Escondido bomb house

“BOMB HOUSE” INVESTIGATION COSTS OVER HALF MILLION DOLLARS

 

 

February 3, 2011 (Escondido) – San Diego Sheriff Bill Gore has released departmental expenses associated with the investigation of the “bomb house” at 1954 Via Scott in Escondido. Expenses for the investigation, which culminated in burning down the home filled with the largest stash of home-made explosives ever found on U.S. soil, cost taxpayers $541,242.

I-15 REOPENED AFTER “BOMB HOUSE” BURNING IN ESCONDIDO

December 9, 2010 (Escondido) – A controlled burn has destroyed the Escondido home filled with explosives and chemicals used in bomb making. A bomb-arson team ignited the residence on via Scott via remote control shortly before 11 a.m. today.

 

The burn proceeded as planned, albeit with a later start time than previously announced.  A massive blaze swiftly consumed the home, punctuated by popping sounds likely caused by hand grenades and ammunition stored in the premises, Sheriff’s represented Jan Caldwell said.

JUDGE DENIES REQUEST TO HALT BURNING OF BOMB HOUSE IN ESCONDIDO

Photos courtesy of San Diego Sheriff Department

December 8, 2010 (Escondido) – A federal judge has denied a final-hour plea by accused bombmaker George Jakubec to halt the burning of the home he rented in Escondido. Authorities plan to proceed tomorrow morning with plans to burn down the residence and the massive stash of explosives and chemicals inside.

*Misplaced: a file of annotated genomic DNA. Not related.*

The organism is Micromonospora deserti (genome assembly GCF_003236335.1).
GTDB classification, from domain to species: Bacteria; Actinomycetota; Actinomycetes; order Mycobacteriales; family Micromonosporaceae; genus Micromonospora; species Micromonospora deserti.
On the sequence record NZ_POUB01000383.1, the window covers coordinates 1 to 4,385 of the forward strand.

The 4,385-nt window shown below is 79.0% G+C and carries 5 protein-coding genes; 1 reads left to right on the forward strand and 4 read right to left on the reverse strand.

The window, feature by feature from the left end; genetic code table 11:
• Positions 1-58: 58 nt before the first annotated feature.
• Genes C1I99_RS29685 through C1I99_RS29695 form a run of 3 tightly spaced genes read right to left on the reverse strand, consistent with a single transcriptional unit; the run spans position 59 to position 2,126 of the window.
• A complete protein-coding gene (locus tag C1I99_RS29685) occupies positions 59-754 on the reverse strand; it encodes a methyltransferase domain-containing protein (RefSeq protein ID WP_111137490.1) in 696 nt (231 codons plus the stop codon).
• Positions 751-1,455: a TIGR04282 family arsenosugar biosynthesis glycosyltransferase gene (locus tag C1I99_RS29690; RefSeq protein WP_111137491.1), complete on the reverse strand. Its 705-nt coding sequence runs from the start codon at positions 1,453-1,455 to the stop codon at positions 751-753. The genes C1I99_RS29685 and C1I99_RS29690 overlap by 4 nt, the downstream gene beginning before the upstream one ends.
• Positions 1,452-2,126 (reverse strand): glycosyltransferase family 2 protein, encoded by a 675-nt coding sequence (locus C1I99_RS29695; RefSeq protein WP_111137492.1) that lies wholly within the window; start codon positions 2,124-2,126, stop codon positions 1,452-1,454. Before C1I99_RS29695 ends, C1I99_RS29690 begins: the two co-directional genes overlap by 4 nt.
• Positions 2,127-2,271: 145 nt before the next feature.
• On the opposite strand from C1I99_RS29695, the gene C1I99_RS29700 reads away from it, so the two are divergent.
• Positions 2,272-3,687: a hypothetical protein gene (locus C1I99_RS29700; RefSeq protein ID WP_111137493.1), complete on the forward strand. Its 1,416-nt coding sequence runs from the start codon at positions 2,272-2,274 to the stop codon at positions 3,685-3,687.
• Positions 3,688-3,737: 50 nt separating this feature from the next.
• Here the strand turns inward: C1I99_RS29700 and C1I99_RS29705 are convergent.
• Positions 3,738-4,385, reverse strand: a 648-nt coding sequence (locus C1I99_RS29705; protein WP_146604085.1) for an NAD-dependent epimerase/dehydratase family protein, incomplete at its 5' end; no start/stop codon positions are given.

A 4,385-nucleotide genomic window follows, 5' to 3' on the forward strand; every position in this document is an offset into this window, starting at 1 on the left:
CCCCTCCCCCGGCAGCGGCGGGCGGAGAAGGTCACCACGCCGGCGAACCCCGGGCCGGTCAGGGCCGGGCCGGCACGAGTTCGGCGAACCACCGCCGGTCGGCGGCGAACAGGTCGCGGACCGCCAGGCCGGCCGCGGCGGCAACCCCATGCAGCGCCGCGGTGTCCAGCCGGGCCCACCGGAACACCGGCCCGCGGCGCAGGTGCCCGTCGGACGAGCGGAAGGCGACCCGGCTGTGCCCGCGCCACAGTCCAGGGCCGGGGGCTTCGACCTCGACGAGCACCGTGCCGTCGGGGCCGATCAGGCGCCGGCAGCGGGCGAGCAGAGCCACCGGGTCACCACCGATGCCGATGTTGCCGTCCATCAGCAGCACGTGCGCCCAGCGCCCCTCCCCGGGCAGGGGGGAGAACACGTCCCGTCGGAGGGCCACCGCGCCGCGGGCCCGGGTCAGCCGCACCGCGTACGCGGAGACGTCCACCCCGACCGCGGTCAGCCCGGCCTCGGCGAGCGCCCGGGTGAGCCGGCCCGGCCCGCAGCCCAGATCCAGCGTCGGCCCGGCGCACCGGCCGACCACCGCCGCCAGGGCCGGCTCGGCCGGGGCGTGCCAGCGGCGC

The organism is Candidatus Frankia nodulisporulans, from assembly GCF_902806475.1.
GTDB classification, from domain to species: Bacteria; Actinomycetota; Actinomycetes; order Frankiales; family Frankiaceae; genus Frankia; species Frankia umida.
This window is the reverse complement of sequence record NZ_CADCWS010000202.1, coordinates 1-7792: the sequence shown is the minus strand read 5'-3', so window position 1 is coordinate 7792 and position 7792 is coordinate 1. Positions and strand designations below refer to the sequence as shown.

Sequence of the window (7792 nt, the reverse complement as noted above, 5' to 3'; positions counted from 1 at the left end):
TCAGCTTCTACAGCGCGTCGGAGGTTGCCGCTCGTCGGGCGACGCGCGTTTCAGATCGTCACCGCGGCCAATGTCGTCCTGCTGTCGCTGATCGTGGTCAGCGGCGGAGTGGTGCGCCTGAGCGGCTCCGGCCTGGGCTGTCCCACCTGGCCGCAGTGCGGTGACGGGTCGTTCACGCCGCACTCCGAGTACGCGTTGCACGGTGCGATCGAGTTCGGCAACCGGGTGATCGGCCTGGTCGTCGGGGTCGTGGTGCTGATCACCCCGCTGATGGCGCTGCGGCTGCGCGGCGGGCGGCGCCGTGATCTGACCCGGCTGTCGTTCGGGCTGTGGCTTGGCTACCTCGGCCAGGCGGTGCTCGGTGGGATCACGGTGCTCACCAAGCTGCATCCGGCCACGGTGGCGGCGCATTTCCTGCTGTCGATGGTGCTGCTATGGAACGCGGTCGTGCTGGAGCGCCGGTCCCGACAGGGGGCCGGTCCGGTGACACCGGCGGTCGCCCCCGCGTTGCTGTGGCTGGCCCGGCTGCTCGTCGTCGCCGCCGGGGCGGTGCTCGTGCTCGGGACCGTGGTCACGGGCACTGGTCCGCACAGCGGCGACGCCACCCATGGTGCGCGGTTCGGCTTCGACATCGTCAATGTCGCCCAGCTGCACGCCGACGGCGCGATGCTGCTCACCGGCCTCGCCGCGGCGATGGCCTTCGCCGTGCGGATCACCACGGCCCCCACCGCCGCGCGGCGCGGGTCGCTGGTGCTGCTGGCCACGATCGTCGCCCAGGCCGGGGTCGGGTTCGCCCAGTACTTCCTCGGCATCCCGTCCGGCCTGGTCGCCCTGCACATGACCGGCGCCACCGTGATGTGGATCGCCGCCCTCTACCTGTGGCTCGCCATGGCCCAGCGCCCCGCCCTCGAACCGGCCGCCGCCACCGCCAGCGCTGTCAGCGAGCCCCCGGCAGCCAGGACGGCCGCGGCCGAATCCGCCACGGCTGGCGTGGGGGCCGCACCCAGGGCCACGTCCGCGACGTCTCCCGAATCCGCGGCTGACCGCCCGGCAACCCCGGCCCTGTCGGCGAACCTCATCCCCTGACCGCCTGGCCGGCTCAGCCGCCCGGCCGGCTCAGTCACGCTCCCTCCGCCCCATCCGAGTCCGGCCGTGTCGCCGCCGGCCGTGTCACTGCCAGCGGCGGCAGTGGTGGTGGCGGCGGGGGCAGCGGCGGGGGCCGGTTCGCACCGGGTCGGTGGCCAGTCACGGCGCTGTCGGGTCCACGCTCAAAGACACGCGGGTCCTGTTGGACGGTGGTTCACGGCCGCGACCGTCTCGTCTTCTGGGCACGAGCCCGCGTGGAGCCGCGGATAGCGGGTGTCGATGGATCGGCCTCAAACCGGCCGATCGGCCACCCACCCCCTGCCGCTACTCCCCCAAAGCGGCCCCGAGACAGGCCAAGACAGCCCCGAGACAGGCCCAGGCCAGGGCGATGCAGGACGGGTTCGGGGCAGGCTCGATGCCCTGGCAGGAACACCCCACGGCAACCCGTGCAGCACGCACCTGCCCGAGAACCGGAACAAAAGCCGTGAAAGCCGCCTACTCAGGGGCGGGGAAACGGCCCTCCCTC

WORK BEGINS IN PREPARATION TO BURN ESCONDIDO BOMB SITE

 

Governor issues emergency declaration; County provides health advice

 

December 2, 2010 (Escondido)--Sheriff’s officials, Sheriff’s Bomb/Arson Unit, Escondido Police and Fire, CHP and CALTRANS met today to discuss evacuation and traffic control plans prior to burning a home containing the largest stash of home-made explosives ever found in the U.S. 

 

The Governor has declared San Diego County an emergency zone, meaning that environmental restrictions are waived. Some residents will be evacuated for the burn, while others are advised to shelter in place. However people with asthma or other respiratory conditions are advised to leave shelter-in-place areas during the burn. If ashes fall on your property, do not handle the ashes. Wash fruits and vegetables from your garden and do not allow children to play in ashes. Follow the health tips and cleanup instructions recommended by the county.